To locate and track their prey, theropods of all kinds needed a keen awareness of their environment. We know that in Tyrannosaurus, at least, the size of the olfactory bulbs as obtained

2. Three times, when we include birds (see Chapter 10).

from brain endocasts (see Figure 12.3b) suggests that the sense of smell was a powerful tool in evaluating a variety of environmental cues.

Clearly, however, sharp vision was key for theropods, so it is not surprising that their eye size was large. In deinonychids generally, but especially in troodontids, the eyes have migrated to a more forward-looking position, indicating overlapping fields of vision. Overlapping fields of vision almost certainly mean that these animals saw stereoscopically - that is, they merged the two separate independent images from each eye into a single image, much as humans and many modern carnivorous birds do today. Recent work suggests that the narrow snouts of even tyrannosauroids allowed a 55° range of binocular vision, not nearly as much as a human or an owl, but far exceeding what one might find in a hadrosaurid (Figure 9.19).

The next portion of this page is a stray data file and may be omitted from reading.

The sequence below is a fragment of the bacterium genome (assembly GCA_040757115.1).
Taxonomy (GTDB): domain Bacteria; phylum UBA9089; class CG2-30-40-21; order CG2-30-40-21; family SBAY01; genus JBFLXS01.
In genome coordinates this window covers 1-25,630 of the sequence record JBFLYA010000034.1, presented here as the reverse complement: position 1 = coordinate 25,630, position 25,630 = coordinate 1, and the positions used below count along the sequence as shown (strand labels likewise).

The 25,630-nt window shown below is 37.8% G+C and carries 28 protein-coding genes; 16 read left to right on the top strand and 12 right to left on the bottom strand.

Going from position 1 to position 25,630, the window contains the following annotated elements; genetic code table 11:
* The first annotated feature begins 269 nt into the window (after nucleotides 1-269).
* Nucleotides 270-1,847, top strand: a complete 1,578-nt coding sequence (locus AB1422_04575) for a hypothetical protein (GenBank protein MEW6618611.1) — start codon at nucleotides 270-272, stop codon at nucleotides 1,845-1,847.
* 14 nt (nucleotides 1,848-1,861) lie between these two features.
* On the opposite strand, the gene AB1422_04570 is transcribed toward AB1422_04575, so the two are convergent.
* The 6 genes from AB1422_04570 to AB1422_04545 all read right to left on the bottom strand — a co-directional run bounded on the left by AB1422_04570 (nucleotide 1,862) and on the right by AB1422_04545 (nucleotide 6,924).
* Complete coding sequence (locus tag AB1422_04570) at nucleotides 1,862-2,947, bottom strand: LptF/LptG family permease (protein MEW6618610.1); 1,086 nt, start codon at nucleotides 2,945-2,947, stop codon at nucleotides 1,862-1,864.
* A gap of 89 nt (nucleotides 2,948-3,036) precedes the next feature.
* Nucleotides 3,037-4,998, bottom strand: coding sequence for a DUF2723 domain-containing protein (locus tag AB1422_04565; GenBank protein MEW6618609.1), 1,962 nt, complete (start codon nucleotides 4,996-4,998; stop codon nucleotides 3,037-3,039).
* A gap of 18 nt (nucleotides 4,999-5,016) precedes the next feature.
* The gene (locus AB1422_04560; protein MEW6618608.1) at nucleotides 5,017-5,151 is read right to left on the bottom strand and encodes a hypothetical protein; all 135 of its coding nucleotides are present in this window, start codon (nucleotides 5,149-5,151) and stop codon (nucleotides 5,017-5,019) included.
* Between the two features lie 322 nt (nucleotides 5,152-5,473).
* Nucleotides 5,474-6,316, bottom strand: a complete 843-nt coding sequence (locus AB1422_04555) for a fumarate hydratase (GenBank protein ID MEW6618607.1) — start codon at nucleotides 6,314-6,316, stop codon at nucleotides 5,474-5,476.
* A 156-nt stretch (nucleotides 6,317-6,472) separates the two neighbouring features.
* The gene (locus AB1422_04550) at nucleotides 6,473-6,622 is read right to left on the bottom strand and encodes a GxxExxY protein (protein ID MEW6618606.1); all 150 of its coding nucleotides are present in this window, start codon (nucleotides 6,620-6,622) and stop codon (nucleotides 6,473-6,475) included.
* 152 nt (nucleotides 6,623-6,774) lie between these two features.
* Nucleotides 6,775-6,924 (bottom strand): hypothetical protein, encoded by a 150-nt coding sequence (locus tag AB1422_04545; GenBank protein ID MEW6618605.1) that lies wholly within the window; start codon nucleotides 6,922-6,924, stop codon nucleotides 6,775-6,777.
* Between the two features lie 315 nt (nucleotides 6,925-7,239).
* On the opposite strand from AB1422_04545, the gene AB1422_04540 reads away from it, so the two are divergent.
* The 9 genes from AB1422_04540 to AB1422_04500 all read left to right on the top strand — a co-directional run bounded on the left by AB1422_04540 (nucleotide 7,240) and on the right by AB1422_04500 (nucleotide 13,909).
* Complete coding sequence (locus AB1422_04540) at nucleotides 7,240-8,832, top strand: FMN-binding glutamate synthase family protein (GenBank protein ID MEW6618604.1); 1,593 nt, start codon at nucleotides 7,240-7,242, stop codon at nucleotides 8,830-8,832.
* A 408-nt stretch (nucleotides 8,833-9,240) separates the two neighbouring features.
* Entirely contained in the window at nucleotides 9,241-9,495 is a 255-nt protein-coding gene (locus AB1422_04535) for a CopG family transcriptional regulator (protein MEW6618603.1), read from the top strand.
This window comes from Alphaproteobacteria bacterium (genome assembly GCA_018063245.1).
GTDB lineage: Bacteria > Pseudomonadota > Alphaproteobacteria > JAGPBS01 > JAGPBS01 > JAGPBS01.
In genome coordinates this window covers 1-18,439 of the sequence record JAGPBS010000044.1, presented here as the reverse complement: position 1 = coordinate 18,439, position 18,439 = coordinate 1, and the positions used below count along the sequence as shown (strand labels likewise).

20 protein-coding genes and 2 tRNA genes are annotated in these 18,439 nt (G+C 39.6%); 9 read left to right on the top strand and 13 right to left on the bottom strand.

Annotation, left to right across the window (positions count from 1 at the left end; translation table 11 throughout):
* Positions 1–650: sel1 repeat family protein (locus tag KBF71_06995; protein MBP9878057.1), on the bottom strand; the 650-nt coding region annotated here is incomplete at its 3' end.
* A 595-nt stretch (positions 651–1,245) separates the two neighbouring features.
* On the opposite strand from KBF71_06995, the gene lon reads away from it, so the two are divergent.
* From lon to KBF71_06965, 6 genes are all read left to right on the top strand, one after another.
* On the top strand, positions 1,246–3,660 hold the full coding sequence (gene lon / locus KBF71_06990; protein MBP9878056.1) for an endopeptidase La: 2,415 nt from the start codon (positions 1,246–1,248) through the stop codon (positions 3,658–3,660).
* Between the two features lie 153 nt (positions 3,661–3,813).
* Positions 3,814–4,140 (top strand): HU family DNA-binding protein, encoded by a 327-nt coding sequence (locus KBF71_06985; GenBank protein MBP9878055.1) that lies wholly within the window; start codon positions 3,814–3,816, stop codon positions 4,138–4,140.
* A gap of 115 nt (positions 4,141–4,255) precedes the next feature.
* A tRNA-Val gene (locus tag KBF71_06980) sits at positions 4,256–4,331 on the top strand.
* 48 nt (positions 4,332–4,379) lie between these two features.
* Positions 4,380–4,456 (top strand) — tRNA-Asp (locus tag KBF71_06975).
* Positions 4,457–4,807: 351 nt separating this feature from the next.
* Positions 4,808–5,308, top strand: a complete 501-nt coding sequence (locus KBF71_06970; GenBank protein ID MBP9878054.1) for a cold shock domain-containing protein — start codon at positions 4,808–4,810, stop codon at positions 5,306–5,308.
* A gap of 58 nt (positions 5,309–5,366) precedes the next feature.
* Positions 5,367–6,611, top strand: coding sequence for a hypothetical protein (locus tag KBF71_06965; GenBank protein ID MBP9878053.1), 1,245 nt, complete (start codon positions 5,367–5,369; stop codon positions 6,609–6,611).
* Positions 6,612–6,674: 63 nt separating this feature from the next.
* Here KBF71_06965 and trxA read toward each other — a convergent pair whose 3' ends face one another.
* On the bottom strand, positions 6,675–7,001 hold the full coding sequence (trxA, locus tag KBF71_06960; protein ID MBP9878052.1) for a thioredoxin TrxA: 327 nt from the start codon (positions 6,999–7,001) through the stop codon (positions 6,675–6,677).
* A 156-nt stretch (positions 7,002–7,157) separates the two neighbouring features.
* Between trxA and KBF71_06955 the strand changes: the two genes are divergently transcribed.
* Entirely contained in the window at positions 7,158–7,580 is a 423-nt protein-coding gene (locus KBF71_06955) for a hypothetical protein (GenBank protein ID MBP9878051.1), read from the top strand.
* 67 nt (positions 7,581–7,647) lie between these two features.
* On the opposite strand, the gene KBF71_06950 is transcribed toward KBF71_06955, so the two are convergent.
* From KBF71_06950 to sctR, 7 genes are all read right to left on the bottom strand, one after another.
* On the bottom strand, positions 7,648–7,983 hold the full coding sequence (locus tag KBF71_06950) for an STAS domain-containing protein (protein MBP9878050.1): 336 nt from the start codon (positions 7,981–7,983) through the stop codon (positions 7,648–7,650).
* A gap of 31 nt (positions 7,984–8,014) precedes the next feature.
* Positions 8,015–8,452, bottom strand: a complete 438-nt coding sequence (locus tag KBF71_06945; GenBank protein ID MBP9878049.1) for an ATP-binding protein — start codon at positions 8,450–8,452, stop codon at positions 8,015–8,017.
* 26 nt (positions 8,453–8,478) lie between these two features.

Hearing, too, is important to predatory animals and so it is not surprising that many theropods likely had good sound perception. Indeed, the middle ear cavity of troodontids and ornithomimosaurs was greatly enlarged, suggesting that these theropods were especially able to hear low-frequency sounds. In troodon-tids, detailed anatomical study of the outer and middle ears suggests that the group was capable of identifying the direction from which sounds came; knowledge that would have been of extreme use to a predator.

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